"The key to recovery: Boosting business confidence"
Op-Ed, The Washington Post
January 23, 2012
Author: Lawrence Summers, Charles W. Eliot University Professor
As President Obama prepares to give his State of the Union address, and as policymakers and corporate chiefs gather in Davos, there is some diminution in the sense of high alarm that has gripped the global community the past few years. So far in 2012, stock markets are generally up and European sovereigns have experienced less difficulty borrowing than many expected. Economic data have come in ahead of expectations, particularly in the United States. Yet anxiety about the future remains a major driver of economic performance.
The news from financial markets is paradoxical in important ways. On the one hand, interest rates remain low throughout the industrial world. This is partly a result of very low expected inflation, but the inflation-indexed bond market suggests that remarkably low levels of real interest rates will prevail for a long time. In the United States, the yield on 10-year indexed bonds has fluctuated around -15 basis points. In other words, on an inflation-adjusted basis, investors are paying the government to store their money for 10 years. In Britain, inflation-linked yields are negative going out 30 years.
Stocks and real estate throughout much of the industrial world appear cheap on a price-to-earnings basis. The combination of low real interest rates and low ratios of asset values to cash flow suggests an abnormally high degree of fear about the future. In recent months there has been a much greater tendency than normal for higher interest rates to be associated with a stronger stock market and vice versa. In today’s economic environment, optimism is associated with a rise in both interest rates and stock prices as the expectation is for more profits and demand for funds.
Historically, it is more typical for interest rates and stock prices to move in opposite directions because of reassessments about future fiscal and monetary policies with expectations of higher rates driving down stock prices. If, for example, an important driver of markets was confidence that foreigners would hold U.S. debt, one would expect interest rates to rise, and the market to fall, as concerns rose and vice versa when concerns declined.
Uncertainty about future growth prospects as a major driver of markets correlates with the abnormally high level of cash sitting on corporate balance sheets, businesses’ reluctance to hire, and the sense that consumers are hesitant about discretionary big-ticket purchases even as borrowing costs and prices of capital goods near record lows.
All of this suggests that the priority for governments in the industrial world must be engendering confidence that recovery will continue and accelerate in the United States and that the downturn in Europe will be limited. How to do this remains an area of debate. At Davos and beyond, many will argue that top priority must be given to increasing business confidence and that government stimulus is useless at best and potentially counterproductive. Others — more economists than business people — will argue that top priority must be given to government stimulus and that issues about business confidence are red herrings.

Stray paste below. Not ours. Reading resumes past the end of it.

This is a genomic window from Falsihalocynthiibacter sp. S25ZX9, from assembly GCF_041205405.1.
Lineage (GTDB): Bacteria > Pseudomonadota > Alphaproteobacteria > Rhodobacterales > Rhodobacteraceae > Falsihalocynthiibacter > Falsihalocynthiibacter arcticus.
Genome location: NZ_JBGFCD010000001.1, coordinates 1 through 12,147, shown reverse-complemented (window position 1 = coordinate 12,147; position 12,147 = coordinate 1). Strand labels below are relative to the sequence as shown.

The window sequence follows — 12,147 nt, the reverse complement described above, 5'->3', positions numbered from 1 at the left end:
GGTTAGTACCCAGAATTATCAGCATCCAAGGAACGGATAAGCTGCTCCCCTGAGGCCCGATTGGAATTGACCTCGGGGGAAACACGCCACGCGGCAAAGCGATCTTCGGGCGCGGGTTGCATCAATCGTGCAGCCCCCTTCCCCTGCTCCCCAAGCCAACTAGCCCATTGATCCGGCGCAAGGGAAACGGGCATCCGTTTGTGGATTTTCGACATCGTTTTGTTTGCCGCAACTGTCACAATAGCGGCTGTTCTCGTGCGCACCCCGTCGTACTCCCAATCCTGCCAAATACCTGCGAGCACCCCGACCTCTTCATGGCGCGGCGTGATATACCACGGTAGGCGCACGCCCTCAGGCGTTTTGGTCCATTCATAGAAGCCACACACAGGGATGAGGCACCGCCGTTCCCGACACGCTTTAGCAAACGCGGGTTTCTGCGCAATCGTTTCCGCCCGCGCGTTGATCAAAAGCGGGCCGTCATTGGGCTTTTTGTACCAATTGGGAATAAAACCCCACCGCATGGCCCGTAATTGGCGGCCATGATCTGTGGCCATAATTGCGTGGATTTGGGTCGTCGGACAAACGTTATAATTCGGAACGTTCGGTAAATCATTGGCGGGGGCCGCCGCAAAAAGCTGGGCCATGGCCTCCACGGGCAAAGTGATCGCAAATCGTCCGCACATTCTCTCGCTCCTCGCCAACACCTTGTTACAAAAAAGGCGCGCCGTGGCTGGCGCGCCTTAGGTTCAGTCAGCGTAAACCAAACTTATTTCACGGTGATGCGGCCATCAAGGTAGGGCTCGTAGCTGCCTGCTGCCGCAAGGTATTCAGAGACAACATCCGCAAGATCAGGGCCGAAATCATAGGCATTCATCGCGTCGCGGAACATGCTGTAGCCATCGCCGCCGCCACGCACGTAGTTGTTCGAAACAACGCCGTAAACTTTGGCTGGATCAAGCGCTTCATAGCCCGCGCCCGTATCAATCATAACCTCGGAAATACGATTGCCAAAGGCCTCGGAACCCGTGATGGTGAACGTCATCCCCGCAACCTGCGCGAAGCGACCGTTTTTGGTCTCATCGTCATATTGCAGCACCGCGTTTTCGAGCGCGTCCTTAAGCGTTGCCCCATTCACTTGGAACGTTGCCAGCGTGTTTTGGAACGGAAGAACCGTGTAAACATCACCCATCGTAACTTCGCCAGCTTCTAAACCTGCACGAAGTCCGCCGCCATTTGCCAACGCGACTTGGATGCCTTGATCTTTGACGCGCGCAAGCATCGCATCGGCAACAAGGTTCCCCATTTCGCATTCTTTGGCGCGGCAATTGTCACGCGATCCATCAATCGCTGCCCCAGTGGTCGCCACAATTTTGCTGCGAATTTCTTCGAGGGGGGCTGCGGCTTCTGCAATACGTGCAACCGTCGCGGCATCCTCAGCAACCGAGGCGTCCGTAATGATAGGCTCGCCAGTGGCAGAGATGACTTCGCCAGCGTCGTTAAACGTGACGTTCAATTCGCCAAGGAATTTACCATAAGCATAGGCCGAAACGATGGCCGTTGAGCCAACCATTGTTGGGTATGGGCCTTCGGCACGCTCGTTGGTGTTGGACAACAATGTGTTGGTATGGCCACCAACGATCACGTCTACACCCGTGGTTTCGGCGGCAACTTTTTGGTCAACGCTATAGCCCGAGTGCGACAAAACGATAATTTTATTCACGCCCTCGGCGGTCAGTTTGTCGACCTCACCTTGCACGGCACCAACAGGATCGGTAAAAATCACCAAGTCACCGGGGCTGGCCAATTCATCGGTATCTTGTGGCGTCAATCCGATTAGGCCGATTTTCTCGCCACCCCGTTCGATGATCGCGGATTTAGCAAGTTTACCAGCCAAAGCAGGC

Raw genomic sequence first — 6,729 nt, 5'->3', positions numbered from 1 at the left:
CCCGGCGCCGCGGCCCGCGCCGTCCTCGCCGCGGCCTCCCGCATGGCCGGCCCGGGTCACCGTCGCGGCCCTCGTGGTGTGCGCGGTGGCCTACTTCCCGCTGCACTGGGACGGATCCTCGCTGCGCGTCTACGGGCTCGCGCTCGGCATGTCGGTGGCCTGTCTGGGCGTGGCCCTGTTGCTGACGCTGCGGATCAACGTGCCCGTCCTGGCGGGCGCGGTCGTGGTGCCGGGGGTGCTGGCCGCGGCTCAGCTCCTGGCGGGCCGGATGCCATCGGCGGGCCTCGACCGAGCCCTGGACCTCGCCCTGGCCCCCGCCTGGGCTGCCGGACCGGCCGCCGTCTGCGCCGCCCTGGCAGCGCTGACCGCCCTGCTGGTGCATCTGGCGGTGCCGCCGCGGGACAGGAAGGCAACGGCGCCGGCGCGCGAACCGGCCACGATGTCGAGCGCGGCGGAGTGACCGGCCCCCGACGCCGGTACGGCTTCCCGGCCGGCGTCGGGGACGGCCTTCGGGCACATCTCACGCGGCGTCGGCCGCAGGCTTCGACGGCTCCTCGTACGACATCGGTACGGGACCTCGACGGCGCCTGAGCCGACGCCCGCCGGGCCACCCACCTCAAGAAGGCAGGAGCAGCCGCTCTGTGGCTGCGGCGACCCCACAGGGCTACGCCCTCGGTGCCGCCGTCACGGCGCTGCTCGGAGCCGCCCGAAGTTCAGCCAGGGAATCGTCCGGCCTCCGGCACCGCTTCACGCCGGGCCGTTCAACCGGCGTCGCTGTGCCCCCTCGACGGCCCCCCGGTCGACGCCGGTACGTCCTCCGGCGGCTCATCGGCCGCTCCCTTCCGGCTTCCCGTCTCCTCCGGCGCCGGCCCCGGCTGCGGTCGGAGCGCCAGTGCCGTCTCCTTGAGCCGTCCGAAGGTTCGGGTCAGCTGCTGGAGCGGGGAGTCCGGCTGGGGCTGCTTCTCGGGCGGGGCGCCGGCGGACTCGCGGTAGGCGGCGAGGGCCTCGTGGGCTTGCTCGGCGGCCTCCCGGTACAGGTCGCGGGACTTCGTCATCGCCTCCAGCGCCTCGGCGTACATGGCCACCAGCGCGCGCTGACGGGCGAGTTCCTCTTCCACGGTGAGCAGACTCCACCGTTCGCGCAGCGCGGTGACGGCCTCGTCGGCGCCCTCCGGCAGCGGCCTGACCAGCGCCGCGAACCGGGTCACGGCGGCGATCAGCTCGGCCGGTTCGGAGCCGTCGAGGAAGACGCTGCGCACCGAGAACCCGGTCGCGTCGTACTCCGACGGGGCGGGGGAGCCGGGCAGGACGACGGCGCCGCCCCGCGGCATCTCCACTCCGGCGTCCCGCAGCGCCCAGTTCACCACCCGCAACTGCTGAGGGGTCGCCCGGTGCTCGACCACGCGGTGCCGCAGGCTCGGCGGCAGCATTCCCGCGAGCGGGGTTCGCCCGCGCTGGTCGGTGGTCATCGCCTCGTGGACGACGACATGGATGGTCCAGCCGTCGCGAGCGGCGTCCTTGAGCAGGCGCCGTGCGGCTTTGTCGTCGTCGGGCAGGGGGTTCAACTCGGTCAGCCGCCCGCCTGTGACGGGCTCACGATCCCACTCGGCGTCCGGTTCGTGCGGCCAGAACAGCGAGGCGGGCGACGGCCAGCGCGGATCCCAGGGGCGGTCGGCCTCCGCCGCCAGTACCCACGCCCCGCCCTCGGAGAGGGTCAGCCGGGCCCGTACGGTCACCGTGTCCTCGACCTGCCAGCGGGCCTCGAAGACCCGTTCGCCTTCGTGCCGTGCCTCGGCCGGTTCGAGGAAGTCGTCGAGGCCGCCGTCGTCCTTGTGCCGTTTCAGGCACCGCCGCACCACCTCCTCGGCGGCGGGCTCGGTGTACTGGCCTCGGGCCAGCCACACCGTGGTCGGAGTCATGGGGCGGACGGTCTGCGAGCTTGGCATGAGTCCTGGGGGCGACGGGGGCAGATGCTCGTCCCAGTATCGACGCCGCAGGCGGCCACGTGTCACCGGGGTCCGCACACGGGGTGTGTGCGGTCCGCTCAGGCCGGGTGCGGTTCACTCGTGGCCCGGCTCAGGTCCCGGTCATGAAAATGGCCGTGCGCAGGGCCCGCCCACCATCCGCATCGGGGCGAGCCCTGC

Keynes saw through this sterile debate 75 years ago, writing to Roosevelt that “the business world must be induced, either by increased confidence in the prospects or by a lower rate of interest, to create additional current incomes in the hands of their employees” or that “public authority must be called in aid to create additional current incomes through the expenditure of borrowed or printed money.” The right approach today involves borrowing from both lines of thought.
Government has no higher responsibility than ensuring that economies have an adequate level of demand. Without growing demand, there is no prospect of sustained growth, let alone significant reduction in joblessness. And without growth and a reduction in unemployment, there is no chance of engineering reductions in government deficit. Meanwhile, the risks of inflation, promoting excessive risk-taking and inefficient spending need to be balanced. But the fact remains that markets are largely concurring with the judgment of individual business managers that increasing demand is the sine qua non of a return to economic health.
Businesses are understandably uncertain about their prospects after the events of recent years. This is no time to add unnecessarily to their worries. Except where the rationale is urgent and compelling, new regulations that burden investment should be avoided. Growing inequality will have to be addressed in the United States and beyond. But there is the risk that policies introduced in the name of fairness that excessively burden job-creating investment could actually exacerbate the challenges facing the middle class. At a moment of substantial doubt about government’s functionality, government could greatly increase confidence by devising clear plans to better align spending and taxing once recovery is established.
By working to directly increase demand and augment business confidence, governments have the best chance of creating economic recovery. That should be the near-term focus of economic debates at Davos and beyond.
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